Here’s something you don’t see every day. It’s a complete transcript of Florida State’s appearance before the NCAA Committee on Infractions on October 18, 2008.
It’s not the transcript’s content that’s interesting. (I trust. It’s nearly 700 pages and I haven’t read it.) On that day FSU president T.K. Wetherell apologized at length for his school’s employment of a “rogue tutor,” one who allegedly wrote papers for and gave answers to athletes on several Seminole teams, including men’s basketball and football. (Wow, “rogue” was really au courant in October 2008. Wonder why?)
No, what’s interesting is that hoi polloi like you and I get to read this at all. The transcript was pried away from the NCAA’s perpetually dark forest via a lawsuit brought by the Associated Press and other media organizations. This week the Florida District Court of Appeals upheld an earlier ruling saying the document was subject to the state of Florida’s open-document “sunshine” laws. The NCAA had tried to avoid this outcome by never actually giving the transcript to FSU, instead putting the massive pdf on a password-protected website for the school’s attorneys to look at.
I am wholly uninterested in the minutiae of public-document case law. What fascinates me is the NCAA’s reflexive and indeed primal craving at all times and in all cases for total secrecy. To hear the NCAA talk, this craving is merely procedural. “The enforcement process and indeed the normal course of our business relies on confidentiality to ensure compliance of NCAA rules,” says NCAA spokesman Bob Williams.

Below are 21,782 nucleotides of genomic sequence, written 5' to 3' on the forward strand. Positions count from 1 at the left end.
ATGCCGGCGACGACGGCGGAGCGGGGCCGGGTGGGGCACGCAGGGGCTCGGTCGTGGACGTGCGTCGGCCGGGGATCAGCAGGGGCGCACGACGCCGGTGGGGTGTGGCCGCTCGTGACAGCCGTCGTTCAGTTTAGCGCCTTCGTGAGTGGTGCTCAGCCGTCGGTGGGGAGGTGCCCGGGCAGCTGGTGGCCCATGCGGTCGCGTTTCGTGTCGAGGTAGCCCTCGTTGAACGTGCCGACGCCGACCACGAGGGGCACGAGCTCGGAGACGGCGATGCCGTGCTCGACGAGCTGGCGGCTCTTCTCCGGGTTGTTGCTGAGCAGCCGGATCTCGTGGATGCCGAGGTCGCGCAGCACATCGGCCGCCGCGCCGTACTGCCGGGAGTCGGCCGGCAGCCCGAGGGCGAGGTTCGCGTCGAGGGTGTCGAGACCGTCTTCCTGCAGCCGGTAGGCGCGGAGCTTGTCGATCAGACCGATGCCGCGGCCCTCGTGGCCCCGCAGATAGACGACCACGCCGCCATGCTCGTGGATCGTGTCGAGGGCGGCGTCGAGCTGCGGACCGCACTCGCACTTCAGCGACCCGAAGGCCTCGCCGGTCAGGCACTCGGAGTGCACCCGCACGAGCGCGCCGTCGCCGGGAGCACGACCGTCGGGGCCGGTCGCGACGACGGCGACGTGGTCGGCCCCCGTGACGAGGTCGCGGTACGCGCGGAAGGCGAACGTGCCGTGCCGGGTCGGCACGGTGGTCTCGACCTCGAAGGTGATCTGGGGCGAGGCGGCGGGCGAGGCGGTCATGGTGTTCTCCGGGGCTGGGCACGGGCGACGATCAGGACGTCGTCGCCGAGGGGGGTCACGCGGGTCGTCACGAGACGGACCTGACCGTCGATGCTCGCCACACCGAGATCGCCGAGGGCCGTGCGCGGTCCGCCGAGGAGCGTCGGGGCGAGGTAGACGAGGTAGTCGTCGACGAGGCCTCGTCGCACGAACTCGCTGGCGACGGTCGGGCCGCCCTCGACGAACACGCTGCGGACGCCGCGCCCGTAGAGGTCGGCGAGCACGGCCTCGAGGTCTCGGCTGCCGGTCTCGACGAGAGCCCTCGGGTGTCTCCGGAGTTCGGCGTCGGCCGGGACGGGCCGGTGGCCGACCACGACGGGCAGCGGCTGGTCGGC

On some occasions this will undoubtedly be true, of course. But the NCAA hardly makes this determination on a case-by-case basis. If they did, it wouldn’t have taken a lawsuit by the Associated Press to produce the first-ever public release of such a document. No, the NCAA merely defaults to secrecy every time. This is not a determination made based on the particular contours of an individual case, but rather a pre-programmed craving embedded in the culture of the organization. I am on the record as stating that yelling at the goll-dern NCAA often represents the laziest and indeed hackiest kind of punditry imaginable. (It is punditry based not on the particular contours of an individual issue but rather on pre-programmed cravings embedded deep in the hack.) But in this case the hacks have a point: The NCAA needs more transparency.
Take the Derrick Rose case at Memphis, for example. Though we remember that saga as revolving wholly around Rose’s disputed SAT score, a not insignificant portion of said case actually involved the free travel provided to Rose’s older brother, Reggie Rose, who was not a student and who at the time was 32 years old. What possible rationale other than habit can there be for acting like the travel provided to an adult non-student by a public university is a state secret?
Answer: None. At this point the NCAA is just in a secrecy groove. It’s fun. It makes what you do feel important. It smacks of black SUVs with tinted windows. But the truth is it’s very often totally unnecessary.
(Speaking of the brothers Rose, this 2007 article, now available only in an ugly cached version, is rather hilarious in light of more recent events. Features writers beware: Think before you post that puff piece.)